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NFL insiders, even Super Bowl-winning coaches, often attack passer rating. It's shocking that even folks at the top of the game are so oblivious to the awesome power of this indicator. Brian Billick, coach of the 2000 Super Bowl champion Ravens, is wrong about passer rating on two counts. One, he calls it quarterback rating. it is NOT a quarterback rating. It merely measures how effectively a quarterback (or a team) passes the football. It purports to measure nothing else but passing.

Two, he should be the last person in the world to criticize passer rating. In fact, his 2000 Ravens won the Super Bowl solely on the back of its dominance of the passing game, as proven by Passer Rating Differential. We addressed Billick's misunderstanding about the statistical foundation of his own success after he made these comment two years ago.
 
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CHFF's "Correlation to Victory" is not true correlation in the actual mathematical and scientific definition of the word. We use the phrase to demonstrate how often teams win games when they win particular statistical battles.

Teams that won the passer rating battle (i.e., teams that won the battle of Passer Rating Differential) have won about 80 percent of all NFL games in the five years since the 2007 season. That number is fairly consistent throughout all of NFL history, too. Most importantly, the top four indicators on this list are all measures of passing efficiency. Rusing indicators, such as rushing yards and rushing YPA, are well down the list.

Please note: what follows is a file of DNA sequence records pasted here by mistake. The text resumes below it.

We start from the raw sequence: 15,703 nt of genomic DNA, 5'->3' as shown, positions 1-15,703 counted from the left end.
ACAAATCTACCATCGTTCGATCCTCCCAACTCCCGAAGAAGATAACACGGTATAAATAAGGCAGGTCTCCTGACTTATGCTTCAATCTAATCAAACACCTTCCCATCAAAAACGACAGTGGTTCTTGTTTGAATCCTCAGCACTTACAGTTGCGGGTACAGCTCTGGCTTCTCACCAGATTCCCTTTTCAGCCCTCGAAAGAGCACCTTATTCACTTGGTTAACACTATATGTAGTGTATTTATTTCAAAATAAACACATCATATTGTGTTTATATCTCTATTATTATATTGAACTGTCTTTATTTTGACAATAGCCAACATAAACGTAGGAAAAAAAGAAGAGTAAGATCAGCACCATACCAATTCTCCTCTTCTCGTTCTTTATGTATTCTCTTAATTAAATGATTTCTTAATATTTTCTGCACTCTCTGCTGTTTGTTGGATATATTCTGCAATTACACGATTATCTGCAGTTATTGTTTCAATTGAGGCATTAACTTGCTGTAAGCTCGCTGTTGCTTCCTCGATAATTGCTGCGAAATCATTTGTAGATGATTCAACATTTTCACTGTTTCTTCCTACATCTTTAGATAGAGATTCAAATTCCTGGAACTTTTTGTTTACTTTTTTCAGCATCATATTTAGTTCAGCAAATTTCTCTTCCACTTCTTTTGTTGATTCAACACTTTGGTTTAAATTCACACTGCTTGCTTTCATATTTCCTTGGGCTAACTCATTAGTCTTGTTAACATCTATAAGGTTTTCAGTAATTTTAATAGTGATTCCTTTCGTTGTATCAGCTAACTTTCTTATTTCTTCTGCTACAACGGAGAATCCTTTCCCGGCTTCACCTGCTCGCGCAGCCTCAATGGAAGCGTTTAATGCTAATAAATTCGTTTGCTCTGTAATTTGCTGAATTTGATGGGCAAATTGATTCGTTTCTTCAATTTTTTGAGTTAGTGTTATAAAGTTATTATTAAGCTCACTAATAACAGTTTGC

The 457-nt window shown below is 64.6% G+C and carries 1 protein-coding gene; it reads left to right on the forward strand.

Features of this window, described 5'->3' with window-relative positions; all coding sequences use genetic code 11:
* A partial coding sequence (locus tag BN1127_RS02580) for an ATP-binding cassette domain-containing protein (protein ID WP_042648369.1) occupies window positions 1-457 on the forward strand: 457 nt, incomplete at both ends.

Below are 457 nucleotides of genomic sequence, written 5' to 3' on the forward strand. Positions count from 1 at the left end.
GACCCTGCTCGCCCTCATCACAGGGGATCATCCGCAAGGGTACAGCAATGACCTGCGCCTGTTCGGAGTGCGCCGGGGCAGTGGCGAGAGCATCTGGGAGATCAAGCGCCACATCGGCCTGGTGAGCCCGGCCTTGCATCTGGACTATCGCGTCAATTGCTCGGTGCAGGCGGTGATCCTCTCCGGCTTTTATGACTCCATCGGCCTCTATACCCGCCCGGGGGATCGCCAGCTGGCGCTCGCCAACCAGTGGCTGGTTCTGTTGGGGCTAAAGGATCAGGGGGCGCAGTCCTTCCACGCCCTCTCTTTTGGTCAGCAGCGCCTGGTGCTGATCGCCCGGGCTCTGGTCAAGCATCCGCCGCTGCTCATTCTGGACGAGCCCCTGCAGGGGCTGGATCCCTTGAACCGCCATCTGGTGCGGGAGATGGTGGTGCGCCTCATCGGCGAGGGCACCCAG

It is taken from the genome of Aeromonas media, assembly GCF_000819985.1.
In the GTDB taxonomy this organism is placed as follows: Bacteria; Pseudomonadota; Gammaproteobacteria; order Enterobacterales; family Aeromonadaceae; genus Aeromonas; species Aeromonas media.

Great teams sometimes run very well and very far; sometimes they suck running the ball. The one consistent theme among all great teams in history is that they all won because they won the battles of passing efficiency. No team in history won a title purely but outmuscling teams on the ground. But plenty of poor running teams have won titles thanks to dominance of the skies over NFL battlefields.

Total passing yards well down the list, too. As we noted during the presentation, and many times here on CHFF, the last QB to lead the NFL in passing yards and win a championship was Johnny Unitas in 1959. That's more than a half century ago, for those of you keeping score at home.